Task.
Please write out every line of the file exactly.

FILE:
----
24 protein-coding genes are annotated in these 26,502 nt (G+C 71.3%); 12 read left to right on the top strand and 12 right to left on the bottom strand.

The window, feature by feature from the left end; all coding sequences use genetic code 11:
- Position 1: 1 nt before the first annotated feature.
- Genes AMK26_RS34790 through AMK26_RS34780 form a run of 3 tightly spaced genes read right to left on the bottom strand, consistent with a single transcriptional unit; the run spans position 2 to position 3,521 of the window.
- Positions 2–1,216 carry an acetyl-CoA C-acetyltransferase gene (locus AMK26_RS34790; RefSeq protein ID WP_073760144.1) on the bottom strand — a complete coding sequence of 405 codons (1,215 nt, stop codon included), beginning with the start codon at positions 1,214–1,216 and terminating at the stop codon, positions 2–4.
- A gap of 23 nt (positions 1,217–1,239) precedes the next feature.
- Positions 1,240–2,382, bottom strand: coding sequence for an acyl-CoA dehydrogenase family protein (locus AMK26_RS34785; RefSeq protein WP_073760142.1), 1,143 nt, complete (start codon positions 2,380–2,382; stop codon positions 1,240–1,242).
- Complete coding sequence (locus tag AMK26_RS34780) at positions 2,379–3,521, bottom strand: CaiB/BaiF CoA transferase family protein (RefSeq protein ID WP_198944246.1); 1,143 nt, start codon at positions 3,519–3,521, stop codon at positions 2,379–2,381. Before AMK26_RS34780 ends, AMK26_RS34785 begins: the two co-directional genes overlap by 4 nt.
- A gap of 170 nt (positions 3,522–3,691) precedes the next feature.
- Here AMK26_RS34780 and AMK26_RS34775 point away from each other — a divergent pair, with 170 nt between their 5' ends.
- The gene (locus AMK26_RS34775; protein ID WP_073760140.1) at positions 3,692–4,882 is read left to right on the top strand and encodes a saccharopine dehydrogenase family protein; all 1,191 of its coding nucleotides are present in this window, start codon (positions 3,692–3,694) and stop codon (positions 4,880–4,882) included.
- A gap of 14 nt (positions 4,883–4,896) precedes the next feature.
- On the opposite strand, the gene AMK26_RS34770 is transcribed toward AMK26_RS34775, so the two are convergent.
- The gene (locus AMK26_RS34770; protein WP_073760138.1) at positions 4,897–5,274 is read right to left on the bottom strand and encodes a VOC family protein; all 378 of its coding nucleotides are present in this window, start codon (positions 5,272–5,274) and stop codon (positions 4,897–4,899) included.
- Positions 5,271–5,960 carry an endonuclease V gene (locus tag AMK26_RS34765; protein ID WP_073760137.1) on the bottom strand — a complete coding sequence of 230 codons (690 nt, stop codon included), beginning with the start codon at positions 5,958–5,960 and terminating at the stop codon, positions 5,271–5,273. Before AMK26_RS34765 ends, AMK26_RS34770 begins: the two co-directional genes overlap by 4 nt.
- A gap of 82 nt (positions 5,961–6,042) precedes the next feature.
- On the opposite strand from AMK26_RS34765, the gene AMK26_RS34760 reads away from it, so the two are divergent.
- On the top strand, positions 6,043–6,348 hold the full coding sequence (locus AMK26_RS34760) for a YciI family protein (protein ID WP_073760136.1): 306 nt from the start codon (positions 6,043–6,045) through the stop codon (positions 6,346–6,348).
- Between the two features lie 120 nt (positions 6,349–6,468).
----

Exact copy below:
24 protein-coding genes are annotated in these 26,502 nt (G+C 71.3%); 12 read left to right on the top strand and 12 right to left on the bottom strand.

The window, feature by feature from the left end; all coding sequences use genetic code 11:
- Position 1: 1 nt before the first annotated feature.
- Genes AMK26_RS34790 through AMK26_RS34780 form a run of 3 tightly spaced genes read right to left on the bottom strand, consistent with a single transcriptional unit; the run spans position 2 to position 3,521 of the window.
- Positions 2–1,216 carry an acetyl-CoA C-acetyltransferase gene (locus AMK26_RS34790; RefSeq protein ID WP_073760144.1) on the bottom strand — a complete coding sequence of 405 codons (1,215 nt, stop codon included), beginning with the start codon at positions 1,214–1,216 and terminating at the stop codon, positions 2–4.
- A gap of 23 nt (positions 1,217–1,239) precedes the next feature.
- Positions 1,240–2,382, bottom strand: coding sequence for an acyl-CoA dehydrogenase family protein (locus AMK26_RS34785; RefSeq protein WP_073760142.1), 1,143 nt, complete (start codon positions 2,380–2,382; stop codon positions 1,240–1,242).
- Complete coding sequence (locus tag AMK26_RS34780) at positions 2,379–3,521, bottom strand: CaiB/BaiF CoA transferase family protein (RefSeq protein ID WP_198944246.1); 1,143 nt, start codon at positions 3,519–3,521, stop codon at positions 2,379–2,381. Before AMK26_RS34780 ends, AMK26_RS34785 begins: the two co-directional genes overlap by 4 nt.
- A gap of 170 nt (positions 3,522–3,691) precedes the next feature.
- Here AMK26_RS34780 and AMK26_RS34775 point away from each other — a divergent pair, with 170 nt between their 5' ends.
- The gene (locus AMK26_RS34775; protein ID WP_073760140.1) at positions 3,692–4,882 is read left to right on the top strand and encodes a saccharopine dehydrogenase family protein; all 1,191 of its coding nucleotides are present in this window, start codon (positions 3,692–3,694) and stop codon (positions 4,880–4,882) included.
- A gap of 14 nt (positions 4,883–4,896) precedes the next feature.
- On the opposite strand, the gene AMK26_RS34770 is transcribed toward AMK26_RS34775, so the two are convergent.
- The gene (locus AMK26_RS34770; protein WP_073760138.1) at positions 4,897–5,274 is read right to left on the bottom strand and encodes a VOC family protein; all 378 of its coding nucleotides are present in this window, start codon (positions 5,272–5,274) and stop codon (positions 4,897–4,899) included.
- Positions 5,271–5,960 carry an endonuclease V gene (locus tag AMK26_RS34765; protein ID WP_073760137.1) on the bottom strand — a complete coding sequence of 230 codons (690 nt, stop codon included), beginning with the start codon at positions 5,958–5,960 and terminating at the stop codon, positions 5,271–5,273. Before AMK26_RS34765 ends, AMK26_RS34770 begins: the two co-directional genes overlap by 4 nt.
- A gap of 82 nt (positions 5,961–6,042) precedes the next feature.
- On the opposite strand from AMK26_RS34765, the gene AMK26_RS34760 reads away from it, so the two are divergent.
- On the top strand, positions 6,043–6,348 hold the full coding sequence (locus AMK26_RS34760) for a YciI family protein (protein ID WP_073760136.1): 306 nt from the start codon (positions 6,043–6,045) through the stop codon (positions 6,346–6,348).
- Between the two features lie 120 nt (positions 6,349–6,468).